Skip to main content

MEET… David Biderman, Executive Director & CEO of Solid Waste Association of North America (SWANA)

SWANA works to represent the people of the waste management industry

 

We sat down with David Biderman, Executive Director & CEO of the Solid Waste Association of North America (SWANA) to learn more about how he got started in the solid waste industry, what SWANA’s role is in that industry, and what he sees as being on the horizon for SWANA.

 

What led you to become a part of SWANA?

I worked at another solid waste association in Washington, DC, which was at the time called the National Solid Waste Management Association (NSWMA). I started there as a lawyer, then I become the head of government affairs, and then the safety director. After my position as safety director, I began to run one of NSWMA’s largest chapters, which was in New York City. I had broader responsibilities there and saw a lot of the issues that come up when working in association management.

 

When the executive director of SWANA announced he was retiring in December of 2014, I decided to apply. It turned out that they were in the process of doing some strategic planning that required someone with a new vision to step in, and due to my prior experience in the field, I was hired for the job.

 

What do you see as SWANA’s role in the waste management industry?

SWANA is the big tent for a wide variety of companies, local governments and people that are involved in the industry. Since SWANA is a professional association and not a trade association, our primary activities aren’t lobbying, unlike the place where I used to work. That is the principal difference between SWANA and NSWMA, which is now called the National Waste & Recycling Association (NWRA). NWRA is primarily a lobbying or advocacy organization, while we’re primarily focused on education, networking, research, and safety. Those are the four tent poles of SWANA’s big tent. Basically, I like to refer to us as a big tent because SWANA represents people rather than organizations.

 
 

Basically, I like to refer to us as a big tent because SWANA represents people rather than organizations.

 
 

Do you feel that SWANA is interested in pushing for zero waste over landfill, or is SWANA interested in representing both perspectives of that discussion within the industry?

We have technical policies that guide our positions on complicated issues like that. The policy that guides us on that issue is that local governments are in the best position to determine the goals that they have. What SWANA does is we provide tools that allow local governments to implement their local decisions. So, for example, we offer a zero waste certification course that was developed in conjunction with the California Resource Recovery Association (CRRA). CRRA has a lot of credibility amongst zero waste advocates, and, since it was something that was a new area for us, we felt it was important to partner with another organization for that reason. We feel comfortable providing tools for zero waste programs at the same time that we also have other educational offerings about how to run landfills more efficiently. I don’t see that as being contradictory.

 

Does SWANA have any partners in its work in the solid waste industry?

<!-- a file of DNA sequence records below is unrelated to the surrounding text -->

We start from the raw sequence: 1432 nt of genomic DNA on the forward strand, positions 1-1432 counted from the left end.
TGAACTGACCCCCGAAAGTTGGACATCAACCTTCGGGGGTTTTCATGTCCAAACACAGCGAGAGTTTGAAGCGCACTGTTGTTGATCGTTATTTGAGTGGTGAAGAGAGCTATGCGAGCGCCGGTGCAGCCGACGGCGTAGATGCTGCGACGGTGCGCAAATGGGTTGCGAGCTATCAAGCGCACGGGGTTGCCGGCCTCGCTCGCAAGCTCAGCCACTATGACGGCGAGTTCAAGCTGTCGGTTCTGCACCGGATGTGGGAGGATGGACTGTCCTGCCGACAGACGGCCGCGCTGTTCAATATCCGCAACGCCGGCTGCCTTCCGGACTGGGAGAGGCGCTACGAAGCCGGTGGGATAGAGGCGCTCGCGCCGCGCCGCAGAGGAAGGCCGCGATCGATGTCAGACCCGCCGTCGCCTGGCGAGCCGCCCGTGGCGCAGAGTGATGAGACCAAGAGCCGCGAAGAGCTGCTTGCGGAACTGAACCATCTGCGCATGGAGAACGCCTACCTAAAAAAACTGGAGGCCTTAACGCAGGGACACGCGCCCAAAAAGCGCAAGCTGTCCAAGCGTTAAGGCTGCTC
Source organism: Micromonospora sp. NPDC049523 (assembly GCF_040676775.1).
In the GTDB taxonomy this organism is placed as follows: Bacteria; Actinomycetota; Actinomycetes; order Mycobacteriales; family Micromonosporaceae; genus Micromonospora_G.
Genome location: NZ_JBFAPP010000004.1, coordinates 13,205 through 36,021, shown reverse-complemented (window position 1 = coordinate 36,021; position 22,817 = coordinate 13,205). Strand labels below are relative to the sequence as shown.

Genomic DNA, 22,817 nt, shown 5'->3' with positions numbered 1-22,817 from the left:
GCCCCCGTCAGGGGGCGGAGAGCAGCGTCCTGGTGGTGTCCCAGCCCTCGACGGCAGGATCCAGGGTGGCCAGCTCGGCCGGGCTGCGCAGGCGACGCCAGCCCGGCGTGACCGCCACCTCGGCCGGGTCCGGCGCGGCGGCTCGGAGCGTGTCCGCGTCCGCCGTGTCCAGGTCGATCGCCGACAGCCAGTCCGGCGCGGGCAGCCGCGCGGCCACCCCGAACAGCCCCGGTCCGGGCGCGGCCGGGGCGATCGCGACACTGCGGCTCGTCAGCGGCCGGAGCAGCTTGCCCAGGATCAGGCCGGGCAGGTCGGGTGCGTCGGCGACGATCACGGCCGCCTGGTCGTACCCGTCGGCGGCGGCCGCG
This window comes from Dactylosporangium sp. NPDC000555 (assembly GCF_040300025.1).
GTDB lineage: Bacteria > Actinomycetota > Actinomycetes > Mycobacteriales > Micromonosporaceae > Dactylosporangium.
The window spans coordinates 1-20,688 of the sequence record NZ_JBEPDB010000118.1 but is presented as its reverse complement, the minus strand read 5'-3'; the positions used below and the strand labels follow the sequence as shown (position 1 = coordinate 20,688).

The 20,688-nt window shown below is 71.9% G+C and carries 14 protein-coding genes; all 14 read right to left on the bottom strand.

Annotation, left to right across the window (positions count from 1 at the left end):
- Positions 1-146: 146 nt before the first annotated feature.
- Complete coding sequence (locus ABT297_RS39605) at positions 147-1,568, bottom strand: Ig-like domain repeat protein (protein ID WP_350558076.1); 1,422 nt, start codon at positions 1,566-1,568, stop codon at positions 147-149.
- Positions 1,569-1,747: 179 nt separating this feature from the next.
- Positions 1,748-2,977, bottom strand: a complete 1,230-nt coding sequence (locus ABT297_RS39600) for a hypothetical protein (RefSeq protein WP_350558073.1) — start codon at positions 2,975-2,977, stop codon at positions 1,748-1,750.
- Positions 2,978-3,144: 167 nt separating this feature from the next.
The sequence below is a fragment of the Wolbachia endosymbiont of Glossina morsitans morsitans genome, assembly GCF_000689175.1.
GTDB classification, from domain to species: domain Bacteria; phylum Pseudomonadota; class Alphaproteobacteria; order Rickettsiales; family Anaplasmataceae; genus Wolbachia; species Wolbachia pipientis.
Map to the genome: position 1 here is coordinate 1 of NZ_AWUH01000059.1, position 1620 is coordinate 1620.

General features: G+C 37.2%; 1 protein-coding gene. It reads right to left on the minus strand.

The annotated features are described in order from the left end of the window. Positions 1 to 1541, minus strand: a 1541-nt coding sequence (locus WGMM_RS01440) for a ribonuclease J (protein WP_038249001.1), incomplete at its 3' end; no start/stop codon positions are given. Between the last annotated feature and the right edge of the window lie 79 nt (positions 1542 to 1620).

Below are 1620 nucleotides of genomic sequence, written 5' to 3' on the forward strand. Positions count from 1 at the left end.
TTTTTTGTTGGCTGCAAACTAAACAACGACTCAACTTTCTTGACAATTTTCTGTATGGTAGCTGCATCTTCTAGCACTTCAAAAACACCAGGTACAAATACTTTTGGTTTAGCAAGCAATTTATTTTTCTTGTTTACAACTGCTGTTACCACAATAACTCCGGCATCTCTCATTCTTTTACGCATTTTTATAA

We do partner with other organizations because there are times when we don’t have the bandwidth to do all the things that we want to do. So, we have entered into memorandums of understanding with a number of different organizations to perform certain activities. For example, we have a memorandum of understanding with the Environmental Research & Education Foundation (EREF). Since SWANA doesn’t have all of the research capabilities that we might like, when we conduct some research we partner with EREF to do that research.

 
 

Last year, EREF and SWANA partnered to do research on the frequency of people being stuck by needles in materials recycling facilities (MRFs).

 
 

For example, last year, EREF and SWANA partnered to do research on the frequency of people being stuck by needles in materials recycling facilities (MRFs). EREF was able to survey the MRFs, collect data, analyze the data, and then jointly we wrote a report. We are also currently working on similar research with EREF regarding the fires caused by lithium-ion batteries.

 

Along with NWRA, we just entered into a safety Alliance agreement with OSHA, the federal agency that regulates worker safety. This industry-wide Alliance is consistent with our previous collaborative safety activities with NWRA, such as Slow Down to Get Around, and distribution of the weekly safety newsletter, Safety Monday.

 

What is on the horizon for SWANA?

There are two things we are going to continue to focus on. The first focus is getting waste collection off the list of ten most dangerous jobs in the United States. We have continued to roll out new safety initiatives every year with the purpose of achieving that goal, and what we’ve done successfully is we’ve made people in the industry much more aware of the variety of safety hazards that workers face out on the route or in the landfill. We haven’t seen the numbers change yet, but we’ll continue to roll out new initiatives and programs to help make that happen. I consider that to be a cornerstone of future SWANA activities.

 

The other cornerstone is managing the ongoing National Sword (China’s ban on foreign recyclables) issue, and we’re going to continue to provide information to our members and participate in EPA activities and other agency activities to promote improving recycling programs in the United States. We are also engaging in some similar activities in Canada as well.